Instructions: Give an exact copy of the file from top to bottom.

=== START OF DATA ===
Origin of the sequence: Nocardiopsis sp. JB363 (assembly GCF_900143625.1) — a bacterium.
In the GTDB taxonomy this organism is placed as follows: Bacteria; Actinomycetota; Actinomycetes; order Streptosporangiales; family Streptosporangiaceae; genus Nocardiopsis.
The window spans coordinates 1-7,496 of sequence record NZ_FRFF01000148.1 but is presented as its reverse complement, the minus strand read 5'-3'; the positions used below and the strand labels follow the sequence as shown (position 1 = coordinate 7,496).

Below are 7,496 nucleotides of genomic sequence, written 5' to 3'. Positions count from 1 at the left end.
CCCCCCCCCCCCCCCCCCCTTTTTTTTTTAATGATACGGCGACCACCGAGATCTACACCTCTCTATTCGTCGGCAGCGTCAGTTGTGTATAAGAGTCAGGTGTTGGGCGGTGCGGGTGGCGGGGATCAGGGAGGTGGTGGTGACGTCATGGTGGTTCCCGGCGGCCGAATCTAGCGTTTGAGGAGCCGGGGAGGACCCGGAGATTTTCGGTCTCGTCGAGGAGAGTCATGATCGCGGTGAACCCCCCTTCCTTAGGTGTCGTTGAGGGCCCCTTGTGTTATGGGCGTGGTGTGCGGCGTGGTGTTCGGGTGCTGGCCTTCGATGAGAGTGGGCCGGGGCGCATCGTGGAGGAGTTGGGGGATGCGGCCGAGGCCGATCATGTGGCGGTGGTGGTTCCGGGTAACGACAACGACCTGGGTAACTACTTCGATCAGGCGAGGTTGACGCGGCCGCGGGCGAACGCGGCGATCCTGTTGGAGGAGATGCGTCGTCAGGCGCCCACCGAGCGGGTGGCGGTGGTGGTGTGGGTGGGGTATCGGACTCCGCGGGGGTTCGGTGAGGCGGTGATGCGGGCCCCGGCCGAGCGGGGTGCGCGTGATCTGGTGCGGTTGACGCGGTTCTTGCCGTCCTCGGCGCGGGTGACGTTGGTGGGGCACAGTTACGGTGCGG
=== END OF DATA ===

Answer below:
Origin of the sequence: Nocardiopsis sp. JB363 (assembly GCF_900143625.1) — a bacterium.
In the GTDB taxonomy this organism is placed as follows: Bacteria; Actinomycetota; Actinomycetes; order Streptosporangiales; family Streptosporangiaceae; genus Nocardiopsis.
The window spans coordinates 1-7,496 of sequence record NZ_FRFF01000148.1 but is presented as its reverse complement, the minus strand read 5'-3'; the positions used below and the strand labels follow the sequence as shown (position 1 = coordinate 7,496).

Below are 7,496 nucleotides of genomic sequence, written 5' to 3'. Positions count from 1 at the left end.
CCCCCCCCCCCCCCCCCCCTTTTTTTTTTAATGATACGGCGACCACCGAGATCTACACCTCTCTATTCGTCGGCAGCGTCAGTTGTGTATAAGAGTCAGGTGTTGGGCGGTGCGGGTGGCGGGGATCAGGGAGGTGGTGGTGACGTCATGGTGGTTCCCGGCGGCCGAATCTAGCGTTTGAGGAGCCGGGGAGGACCCGGAGATTTTCGGTCTCGTCGAGGAGAGTCATGATCGCGGTGAACCCCCCTTCCTTAGGTGTCGTTGAGGGCCCCTTGTGTTATGGGCGTGGTGTGCGGCGTGGTGTTCGGGTGCTGGCCTTCGATGAGAGTGGGCCGGGGCGCATCGTGGAGGAGTTGGGGGATGCGGCCGAGGCCGATCATGTGGCGGTGGTGGTTCCGGGTAACGACAACGACCTGGGTAACTACTTCGATCAGGCGAGGTTGACGCGGCCGCGGGCGAACGCGGCGATCCTGTTGGAGGAGATGCGTCGTCAGGCGCCCACCGAGCGGGTGGCGGTGGTGGTGTGGGTGGGGTATCGGACTCCGCGGGGGTTCGGTGAGGCGGTGATGCGGGCCCCGGCCGAGCGGGGTGCGCGTGATCTGGTGCGGTTGACGCGGTTCTTGCCGTCCTCGGCGCGGGTGACGTTGGTGGGGCACAGTTACGGTGCGG